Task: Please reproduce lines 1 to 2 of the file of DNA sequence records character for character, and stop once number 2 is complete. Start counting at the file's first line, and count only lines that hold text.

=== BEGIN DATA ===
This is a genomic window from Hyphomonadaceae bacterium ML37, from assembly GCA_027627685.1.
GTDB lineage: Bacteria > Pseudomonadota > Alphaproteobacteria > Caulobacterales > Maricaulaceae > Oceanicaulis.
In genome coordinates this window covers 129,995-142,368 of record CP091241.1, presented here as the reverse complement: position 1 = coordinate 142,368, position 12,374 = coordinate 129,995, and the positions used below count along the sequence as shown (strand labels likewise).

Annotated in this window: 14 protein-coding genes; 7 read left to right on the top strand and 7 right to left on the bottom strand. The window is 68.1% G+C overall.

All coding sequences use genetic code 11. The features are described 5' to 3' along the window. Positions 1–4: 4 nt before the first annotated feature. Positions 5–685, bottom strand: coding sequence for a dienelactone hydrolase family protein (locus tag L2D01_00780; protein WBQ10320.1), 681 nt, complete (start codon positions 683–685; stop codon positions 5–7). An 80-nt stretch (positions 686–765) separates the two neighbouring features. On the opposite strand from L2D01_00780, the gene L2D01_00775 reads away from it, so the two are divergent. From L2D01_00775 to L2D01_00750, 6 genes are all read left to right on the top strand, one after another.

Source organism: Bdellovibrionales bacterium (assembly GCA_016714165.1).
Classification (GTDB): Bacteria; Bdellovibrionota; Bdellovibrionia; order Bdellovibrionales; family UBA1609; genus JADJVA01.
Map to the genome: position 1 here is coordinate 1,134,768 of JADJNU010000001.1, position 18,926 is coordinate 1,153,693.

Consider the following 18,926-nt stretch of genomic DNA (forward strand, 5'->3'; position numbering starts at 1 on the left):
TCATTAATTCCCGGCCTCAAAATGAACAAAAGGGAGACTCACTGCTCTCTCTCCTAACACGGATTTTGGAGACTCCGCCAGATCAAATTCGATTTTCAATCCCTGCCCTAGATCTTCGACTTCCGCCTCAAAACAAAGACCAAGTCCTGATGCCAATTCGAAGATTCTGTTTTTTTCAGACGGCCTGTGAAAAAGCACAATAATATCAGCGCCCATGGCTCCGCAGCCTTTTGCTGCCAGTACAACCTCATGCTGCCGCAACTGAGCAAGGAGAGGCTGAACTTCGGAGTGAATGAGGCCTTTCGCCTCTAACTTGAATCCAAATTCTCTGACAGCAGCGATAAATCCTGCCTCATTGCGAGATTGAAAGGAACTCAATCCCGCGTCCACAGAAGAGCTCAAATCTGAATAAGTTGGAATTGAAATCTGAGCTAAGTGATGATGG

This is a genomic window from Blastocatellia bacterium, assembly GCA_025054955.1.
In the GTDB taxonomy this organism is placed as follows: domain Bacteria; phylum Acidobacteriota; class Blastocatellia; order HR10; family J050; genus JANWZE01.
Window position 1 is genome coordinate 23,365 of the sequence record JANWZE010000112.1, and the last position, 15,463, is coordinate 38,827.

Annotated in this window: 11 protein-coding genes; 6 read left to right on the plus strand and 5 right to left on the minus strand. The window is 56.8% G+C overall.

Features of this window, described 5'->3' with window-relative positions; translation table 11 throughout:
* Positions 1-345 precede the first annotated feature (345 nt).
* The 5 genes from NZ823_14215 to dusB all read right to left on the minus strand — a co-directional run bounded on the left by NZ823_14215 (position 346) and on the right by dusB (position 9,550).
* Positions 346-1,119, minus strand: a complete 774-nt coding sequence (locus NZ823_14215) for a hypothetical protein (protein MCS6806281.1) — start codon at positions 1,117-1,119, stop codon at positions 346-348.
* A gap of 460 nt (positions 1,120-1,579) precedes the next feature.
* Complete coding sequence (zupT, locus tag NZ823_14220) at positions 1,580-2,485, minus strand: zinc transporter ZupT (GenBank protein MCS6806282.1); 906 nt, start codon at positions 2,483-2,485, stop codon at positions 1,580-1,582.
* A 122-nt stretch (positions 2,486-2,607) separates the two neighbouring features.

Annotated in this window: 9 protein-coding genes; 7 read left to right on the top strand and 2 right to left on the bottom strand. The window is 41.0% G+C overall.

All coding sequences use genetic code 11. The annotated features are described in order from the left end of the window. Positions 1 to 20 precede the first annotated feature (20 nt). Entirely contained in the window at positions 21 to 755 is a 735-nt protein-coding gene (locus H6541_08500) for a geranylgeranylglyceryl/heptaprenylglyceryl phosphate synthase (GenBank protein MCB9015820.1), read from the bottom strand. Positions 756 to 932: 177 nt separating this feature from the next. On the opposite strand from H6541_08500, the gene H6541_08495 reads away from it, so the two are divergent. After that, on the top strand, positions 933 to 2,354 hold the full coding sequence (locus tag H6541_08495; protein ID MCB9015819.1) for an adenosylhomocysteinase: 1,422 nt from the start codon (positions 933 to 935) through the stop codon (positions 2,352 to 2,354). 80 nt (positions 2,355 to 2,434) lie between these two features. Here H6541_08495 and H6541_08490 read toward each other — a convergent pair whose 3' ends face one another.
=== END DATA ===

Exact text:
This is a genomic window from Hyphomonadaceae bacterium ML37, from assembly GCA_027627685.1.
GTDB lineage: Bacteria > Pseudomonadota > Alphaproteobacteria > Caulobacterales > Maricaulaceae > Oceanicaulis.